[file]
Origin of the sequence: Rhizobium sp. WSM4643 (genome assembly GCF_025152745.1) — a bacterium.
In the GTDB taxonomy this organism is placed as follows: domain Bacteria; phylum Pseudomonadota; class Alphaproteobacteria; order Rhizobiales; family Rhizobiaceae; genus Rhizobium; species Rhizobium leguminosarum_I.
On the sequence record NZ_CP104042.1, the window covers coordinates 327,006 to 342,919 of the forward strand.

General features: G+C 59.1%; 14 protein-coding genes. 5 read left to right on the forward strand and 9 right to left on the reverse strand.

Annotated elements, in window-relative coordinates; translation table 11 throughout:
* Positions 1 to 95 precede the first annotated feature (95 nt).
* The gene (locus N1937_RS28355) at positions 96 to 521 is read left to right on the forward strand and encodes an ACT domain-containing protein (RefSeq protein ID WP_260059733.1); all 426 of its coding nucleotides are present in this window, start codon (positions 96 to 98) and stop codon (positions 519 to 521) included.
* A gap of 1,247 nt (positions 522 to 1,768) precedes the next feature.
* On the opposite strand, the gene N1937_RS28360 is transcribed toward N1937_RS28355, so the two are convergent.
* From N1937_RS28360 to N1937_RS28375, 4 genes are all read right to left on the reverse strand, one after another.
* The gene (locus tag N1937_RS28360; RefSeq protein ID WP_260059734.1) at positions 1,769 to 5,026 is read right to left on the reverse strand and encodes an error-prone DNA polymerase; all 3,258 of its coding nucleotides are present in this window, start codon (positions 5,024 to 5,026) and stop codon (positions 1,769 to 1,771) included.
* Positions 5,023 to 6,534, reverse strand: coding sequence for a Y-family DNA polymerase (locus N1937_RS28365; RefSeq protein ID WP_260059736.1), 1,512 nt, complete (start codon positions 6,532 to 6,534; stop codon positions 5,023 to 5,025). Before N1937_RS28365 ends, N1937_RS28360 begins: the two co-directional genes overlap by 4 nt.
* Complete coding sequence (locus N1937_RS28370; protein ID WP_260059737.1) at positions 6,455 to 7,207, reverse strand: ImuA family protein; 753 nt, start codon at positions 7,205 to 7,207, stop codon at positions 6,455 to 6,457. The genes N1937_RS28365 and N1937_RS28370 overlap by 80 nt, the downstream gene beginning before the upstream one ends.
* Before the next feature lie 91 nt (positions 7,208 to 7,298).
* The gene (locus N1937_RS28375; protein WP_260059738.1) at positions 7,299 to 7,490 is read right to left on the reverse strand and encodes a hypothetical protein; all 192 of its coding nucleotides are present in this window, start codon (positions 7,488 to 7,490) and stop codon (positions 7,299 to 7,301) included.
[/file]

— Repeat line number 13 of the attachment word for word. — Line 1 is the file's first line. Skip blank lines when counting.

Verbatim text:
* Complete coding sequence (locus N1937_RS28370; protein ID WP_260059737.1) at positions 6,455 to 7,207, reverse strand: ImuA family protein; 753 nt, start codon at positions 7,205 to 7,207, stop codon at positions 6,455 to 6,457. The genes N1937_RS28365 and N1937_RS28370 overlap by 80 nt, the downstream gene beginning before the upstream one ends.